[sbs_tax tax="States"] [sbs_tax tax="Albany"]

Lifestyle main streets.

In this widely suburbanizing nation, it is enough that our historic urban centers must continually seek assert their viability through new methods of socioeconomic or political re-branding in order not to implode. But what about the small towns, far removed from metro areas? In many cases they imploded long ago, devoid of a raison d’être,

Time to break down those cubicles at DPW?

Most cities’ Public Works Departments have several sub-departments within the larger entity. For Indianapolis, those smaller units consist of Customer Service, Engineering, Environmental Services, and Operations. Obviously I have no idea what the day-to-day events in this department entail, so I always need to approach any serious shortcoming with measured criticism. But it doesn’t take

With friends like the DPW, who needs enemies?

Other bloggers and I have routinely pointed out barriers to good pedestrianism in our respective cities across the country. Sometimes it requires a sea change in collective thinking on infrastructural priorities, land use, building design, and building regulations. But all too often it’s far simpler than that. It amazes me how mundane some of these

Pounding what little there is of the pavement.

My fascination with pedestrianism and the perspective of the walker along city streets extends to what most would consider tedious, minute details. But I have tried to follow every gesture in favor or against the pedestrian landscape that has transpired, both legislatively and from the private sector, over the past few years in Indianapolis. The

Waterfronts that fail to make waves.

For those Indianapolis residents who remain forlorn about the current state of the Canal Walk—or for those who think it stands as an archetype for urban development—I present another waterway below street level that demonstrates similar challenges: the Providence River in downtown Providence, and its man-made tributaries. In some ways the Rhode Island capital has

Where the Canal Walk first went wrong.

Up to this point I have generally shied away from design criticism, largely because I think the blogosphere is filled with far more well-versed, better qualified voices (or keyboards) than mine, but also largely because opinions on successful design remains rooted to individual preferences. No matter the erudition or rhetorical gifts of an architecture critic,

Pedestrian hatred rears its ugly head in the humblest of ways.

One of my readers pointed out that I made some inaccurate observations in the post listed below, in which I used a picture provided by another blogger but failed to identify some of the details correctly. Specifically, the sign below refers to a surface lot and not a garage, and it is blocking a bicycle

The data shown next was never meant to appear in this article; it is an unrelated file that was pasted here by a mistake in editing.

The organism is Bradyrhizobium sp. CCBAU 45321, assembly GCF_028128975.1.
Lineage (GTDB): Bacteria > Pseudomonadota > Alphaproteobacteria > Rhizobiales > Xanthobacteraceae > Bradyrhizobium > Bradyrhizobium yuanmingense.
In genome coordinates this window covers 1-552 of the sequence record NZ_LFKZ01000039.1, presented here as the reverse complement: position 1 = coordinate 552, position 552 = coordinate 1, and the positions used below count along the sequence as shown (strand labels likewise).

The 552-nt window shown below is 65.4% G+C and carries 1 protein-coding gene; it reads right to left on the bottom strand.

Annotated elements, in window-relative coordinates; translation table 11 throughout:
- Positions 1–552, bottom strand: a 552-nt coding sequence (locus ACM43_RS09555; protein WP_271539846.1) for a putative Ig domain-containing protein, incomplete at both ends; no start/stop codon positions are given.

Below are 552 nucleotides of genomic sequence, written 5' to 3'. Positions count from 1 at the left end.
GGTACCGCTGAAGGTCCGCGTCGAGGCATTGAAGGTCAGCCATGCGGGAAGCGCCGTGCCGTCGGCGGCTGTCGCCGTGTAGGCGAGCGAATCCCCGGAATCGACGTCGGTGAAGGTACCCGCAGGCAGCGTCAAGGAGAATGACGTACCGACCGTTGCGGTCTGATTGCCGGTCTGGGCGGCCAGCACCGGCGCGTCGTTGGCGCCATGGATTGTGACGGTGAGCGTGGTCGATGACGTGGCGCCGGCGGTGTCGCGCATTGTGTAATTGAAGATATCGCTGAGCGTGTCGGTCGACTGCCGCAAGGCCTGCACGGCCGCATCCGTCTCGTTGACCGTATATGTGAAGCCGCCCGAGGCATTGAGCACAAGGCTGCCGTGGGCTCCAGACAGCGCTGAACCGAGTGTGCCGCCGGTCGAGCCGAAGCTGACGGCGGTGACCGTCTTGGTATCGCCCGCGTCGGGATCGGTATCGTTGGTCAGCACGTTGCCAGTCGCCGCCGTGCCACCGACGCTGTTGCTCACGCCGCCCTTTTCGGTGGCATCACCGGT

Judging the appropriateness of streetlights.

A couple weeks ago when I wrote about complete streets, I tried to scrutinize the most critical components for accommodating the full spectrum of users: bike lanes, signage, handicapped ramps, sidewalks/trails (and their respective nomenclature), signals, and so forth. One infrastructural element I neglected to recognize was lighting. I also failed to acknowledge traffic calming,

Democratizing the streets.

It is obvious to the untrained eye that, in recent years, municipal and county governments are paying increasing attention to the capacity for streets to accommodate entities other than vehicles, most specifically for pedestrians and bicycles. In most parts of the country, sidewalks in new subdivisions are no longer a bonus feature to lend prestige;

Lifestyle main streets.

In this widely suburbanizing nation, it is enough that our historic urban centers must continually seek assert their viability through new methods of socioeconomic or political re-branding in order not to implode. But

Time to break down those cubicles at DPW?

Most cities’ Public Works Departments have several sub-departments within the larger entity. For Indianapolis, those smaller units consist of Customer Service, Engineering, Environmental Services, and Operations. Obviously I have no idea what the

With friends like the DPW, who needs enemies?

Other bloggers and I have routinely pointed out barriers to good pedestrianism in our respective cities across the country. Sometimes it requires a sea change in collective thinking on infrastructural priorities, land use,

Pounding what little there is of the pavement.

My fascination with pedestrianism and the perspective of the walker along city streets extends to what most would consider tedious, minute details. But I have tried to follow every gesture in favor or

Waterfronts that fail to make waves.

For those Indianapolis residents who remain forlorn about the current state of the Canal Walk—or for those who think it stands as an archetype for urban development—I present another waterway below street level

Where the Canal Walk first went wrong.

Up to this point I have generally shied away from design criticism, largely because I think the blogosphere is filled with far more well-versed, better qualified voices (or keyboards) than mine, but also

Judging the appropriateness of streetlights.

A couple weeks ago when I wrote about complete streets, I tried to scrutinize the most critical components for accommodating the full spectrum of users: bike lanes, signage, handicapped ramps, sidewalks/trails (and their

Democratizing the streets.

It is obvious to the untrained eye that, in recent years, municipal and county governments are paying increasing attention to the capacity for streets to accommodate entities other than vehicles, most specifically for